Appendix -- 2010 EWC/KEEI International Conference Proceedings on Global Dynamics in the Green Energy Industry: A New Engine of Growth


Fereidun Fesharaki, Nam Yll Kim, Yoon Hyung Kim, and ZhongXiang Zhang (eds.)


Gyeonggi-do, Korea: Korea Energy Economics Institute

Available From: Korea Energy Economics Institute
Publication Date: January 2011
Binding: paper
Pages: xiv, 273


Appendix to Global Dynamics in the Green Energy Industry: A new Engine of Growth.

Accelerating the use of renewable energy and low-carbon fuels has become an important objective for the next several decades, to reduce the local emissions of gases harmful to human health, as well as to reduce the emissions of carbon dioxide and other greenhouse gases to address climate change. While the availability of "green energy" does not guarantee "green development," it is a necessary input for such development. Major economies have already made significant progress in increasing the use of green energy, and others would like to benefit from this experience to help in the implementation of their own plans. Korea, Japan, China, the European Union, and the United States are making substantial investments in this area. Europe, the United States, and China lead the way in investment and promotion of renewable technologies.

Among green energy technologies, this book addresses the following six core green energy technologies that can reduce, avoid, or capture and store greenhouse gas emissions: Solar photovoltaic, wind power, LED lighting, smart grid, nuclear, and CCS. The book focuses on the diverse array of proactive policy measures employed by the European Union, Japan, the United States, China, and Korea: public investments, direct subsidies for green energy installation, subsidies for green power generation such as feed-in tariffs and production incentives, government procurement contracts, tax credits, capital subsidies, preferential financing and loan guarantees, and renewable portfolio standards or other deployment requirements.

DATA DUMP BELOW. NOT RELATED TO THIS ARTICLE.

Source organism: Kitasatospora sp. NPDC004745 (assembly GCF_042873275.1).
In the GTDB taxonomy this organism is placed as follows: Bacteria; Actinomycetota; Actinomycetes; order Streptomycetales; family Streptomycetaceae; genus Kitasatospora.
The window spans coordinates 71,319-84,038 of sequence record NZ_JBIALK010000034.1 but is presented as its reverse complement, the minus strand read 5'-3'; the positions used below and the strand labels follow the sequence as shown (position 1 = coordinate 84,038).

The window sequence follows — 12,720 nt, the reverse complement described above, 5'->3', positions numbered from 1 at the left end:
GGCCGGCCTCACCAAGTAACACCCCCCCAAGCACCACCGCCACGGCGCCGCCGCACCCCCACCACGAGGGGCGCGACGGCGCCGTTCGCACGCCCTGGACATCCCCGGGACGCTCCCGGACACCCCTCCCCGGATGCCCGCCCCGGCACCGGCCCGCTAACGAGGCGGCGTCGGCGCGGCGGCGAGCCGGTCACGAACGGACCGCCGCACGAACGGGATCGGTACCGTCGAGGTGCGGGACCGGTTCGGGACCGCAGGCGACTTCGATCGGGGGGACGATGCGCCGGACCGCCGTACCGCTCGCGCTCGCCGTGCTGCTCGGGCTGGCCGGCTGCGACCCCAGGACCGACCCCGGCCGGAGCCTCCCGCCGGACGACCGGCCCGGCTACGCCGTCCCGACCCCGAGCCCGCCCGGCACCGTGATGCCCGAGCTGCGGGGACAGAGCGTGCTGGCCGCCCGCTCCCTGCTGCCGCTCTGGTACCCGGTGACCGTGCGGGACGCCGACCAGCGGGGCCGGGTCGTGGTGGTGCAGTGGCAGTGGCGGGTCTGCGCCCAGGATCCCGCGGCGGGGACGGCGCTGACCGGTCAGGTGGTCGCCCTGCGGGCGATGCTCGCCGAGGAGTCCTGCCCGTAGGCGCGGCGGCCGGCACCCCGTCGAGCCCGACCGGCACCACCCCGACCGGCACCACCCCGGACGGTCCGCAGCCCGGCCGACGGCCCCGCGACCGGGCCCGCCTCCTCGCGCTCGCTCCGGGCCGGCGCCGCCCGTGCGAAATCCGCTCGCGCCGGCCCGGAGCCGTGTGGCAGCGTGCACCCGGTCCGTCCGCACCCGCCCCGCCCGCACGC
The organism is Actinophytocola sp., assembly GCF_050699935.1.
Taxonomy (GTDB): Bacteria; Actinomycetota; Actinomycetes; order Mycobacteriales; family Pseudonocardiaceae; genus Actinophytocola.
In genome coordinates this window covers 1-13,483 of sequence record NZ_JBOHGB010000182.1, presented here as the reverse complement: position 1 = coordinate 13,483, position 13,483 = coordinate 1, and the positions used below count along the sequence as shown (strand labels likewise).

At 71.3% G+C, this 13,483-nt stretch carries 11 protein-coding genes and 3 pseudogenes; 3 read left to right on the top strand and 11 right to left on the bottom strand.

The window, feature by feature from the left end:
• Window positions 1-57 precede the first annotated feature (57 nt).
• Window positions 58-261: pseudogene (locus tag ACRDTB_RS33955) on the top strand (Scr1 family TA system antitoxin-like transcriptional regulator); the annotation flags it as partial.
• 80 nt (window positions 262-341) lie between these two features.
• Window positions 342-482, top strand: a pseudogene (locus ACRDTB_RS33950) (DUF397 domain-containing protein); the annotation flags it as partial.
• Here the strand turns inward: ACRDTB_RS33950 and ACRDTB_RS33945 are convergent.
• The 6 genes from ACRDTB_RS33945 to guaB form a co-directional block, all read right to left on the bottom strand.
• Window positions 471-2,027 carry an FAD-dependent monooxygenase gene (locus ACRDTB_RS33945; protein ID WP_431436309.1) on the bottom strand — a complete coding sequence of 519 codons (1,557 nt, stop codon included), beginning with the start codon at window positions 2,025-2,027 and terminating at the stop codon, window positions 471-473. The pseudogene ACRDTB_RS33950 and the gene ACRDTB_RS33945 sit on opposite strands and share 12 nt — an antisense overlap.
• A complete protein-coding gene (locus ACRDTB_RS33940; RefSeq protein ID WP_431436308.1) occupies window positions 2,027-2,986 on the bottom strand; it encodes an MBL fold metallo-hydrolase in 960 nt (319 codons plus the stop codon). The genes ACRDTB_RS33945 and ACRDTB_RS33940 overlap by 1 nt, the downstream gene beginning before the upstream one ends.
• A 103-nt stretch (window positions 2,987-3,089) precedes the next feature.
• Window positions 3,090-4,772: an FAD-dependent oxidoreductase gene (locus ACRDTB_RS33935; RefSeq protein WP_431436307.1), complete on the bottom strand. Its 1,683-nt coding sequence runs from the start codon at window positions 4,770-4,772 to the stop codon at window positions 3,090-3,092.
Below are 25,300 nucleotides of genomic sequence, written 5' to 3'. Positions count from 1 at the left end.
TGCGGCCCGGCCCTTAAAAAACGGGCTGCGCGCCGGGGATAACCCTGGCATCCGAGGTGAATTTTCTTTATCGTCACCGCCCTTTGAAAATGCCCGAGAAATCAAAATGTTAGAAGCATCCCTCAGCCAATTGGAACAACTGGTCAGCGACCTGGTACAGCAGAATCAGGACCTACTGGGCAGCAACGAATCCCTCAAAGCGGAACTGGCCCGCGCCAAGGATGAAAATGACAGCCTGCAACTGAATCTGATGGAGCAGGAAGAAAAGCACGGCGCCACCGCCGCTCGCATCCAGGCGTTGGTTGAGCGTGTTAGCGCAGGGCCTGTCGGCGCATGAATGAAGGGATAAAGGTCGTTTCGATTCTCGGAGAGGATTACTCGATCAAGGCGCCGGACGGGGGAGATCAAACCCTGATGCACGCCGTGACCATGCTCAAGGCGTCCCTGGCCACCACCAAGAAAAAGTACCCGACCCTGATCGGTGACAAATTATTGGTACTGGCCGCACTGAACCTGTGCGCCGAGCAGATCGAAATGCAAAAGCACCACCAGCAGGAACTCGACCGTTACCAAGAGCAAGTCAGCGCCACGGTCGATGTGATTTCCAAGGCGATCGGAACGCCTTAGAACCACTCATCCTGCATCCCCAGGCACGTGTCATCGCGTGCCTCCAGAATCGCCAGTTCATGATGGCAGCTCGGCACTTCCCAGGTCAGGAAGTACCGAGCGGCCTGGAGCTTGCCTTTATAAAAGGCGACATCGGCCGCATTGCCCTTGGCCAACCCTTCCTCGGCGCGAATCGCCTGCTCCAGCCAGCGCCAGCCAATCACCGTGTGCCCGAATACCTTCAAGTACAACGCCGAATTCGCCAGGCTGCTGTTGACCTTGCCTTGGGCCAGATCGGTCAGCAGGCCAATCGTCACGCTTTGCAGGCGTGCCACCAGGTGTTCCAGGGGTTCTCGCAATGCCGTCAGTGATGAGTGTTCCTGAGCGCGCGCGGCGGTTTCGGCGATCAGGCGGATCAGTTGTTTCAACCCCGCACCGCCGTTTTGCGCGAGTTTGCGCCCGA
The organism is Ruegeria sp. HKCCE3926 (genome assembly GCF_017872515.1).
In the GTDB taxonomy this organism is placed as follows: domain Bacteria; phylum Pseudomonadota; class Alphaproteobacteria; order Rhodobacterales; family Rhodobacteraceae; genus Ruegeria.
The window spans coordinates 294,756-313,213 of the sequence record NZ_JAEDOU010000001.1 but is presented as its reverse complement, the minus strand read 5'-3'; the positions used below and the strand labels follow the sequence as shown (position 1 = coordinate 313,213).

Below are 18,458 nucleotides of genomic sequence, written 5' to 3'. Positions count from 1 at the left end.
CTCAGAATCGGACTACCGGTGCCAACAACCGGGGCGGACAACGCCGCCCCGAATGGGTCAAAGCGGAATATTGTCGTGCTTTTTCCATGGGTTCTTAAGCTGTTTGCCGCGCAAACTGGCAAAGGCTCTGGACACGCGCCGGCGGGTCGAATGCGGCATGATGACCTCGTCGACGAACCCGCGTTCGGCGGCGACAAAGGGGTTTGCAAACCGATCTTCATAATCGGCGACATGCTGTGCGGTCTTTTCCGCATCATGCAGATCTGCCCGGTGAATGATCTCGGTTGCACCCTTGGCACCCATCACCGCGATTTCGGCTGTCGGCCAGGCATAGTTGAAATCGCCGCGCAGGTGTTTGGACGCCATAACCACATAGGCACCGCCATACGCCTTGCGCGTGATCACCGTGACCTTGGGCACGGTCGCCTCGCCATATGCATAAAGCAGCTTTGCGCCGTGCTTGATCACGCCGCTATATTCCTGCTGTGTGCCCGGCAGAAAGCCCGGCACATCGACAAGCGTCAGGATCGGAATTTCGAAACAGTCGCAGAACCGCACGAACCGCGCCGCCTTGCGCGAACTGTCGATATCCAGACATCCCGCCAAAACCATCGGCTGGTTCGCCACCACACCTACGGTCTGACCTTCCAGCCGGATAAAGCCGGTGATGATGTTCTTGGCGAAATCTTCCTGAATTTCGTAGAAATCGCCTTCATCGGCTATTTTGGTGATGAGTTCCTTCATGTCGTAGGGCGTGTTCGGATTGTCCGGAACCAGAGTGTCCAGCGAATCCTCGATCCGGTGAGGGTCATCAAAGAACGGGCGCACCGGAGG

The book highlights best policies and practices in national (regional) green energy policy making relating to research and development, manufacturing capacity, enabling infrastructure, and market development in each of the six core green energy technologies mentioned above. The book also analyzes the global dynamics of each of the six core green energy technology industries, focusing on the economics of the technology, the research and innovation capability, the manufacturing capability, critical issues to the particular technology, and the policy landscape.

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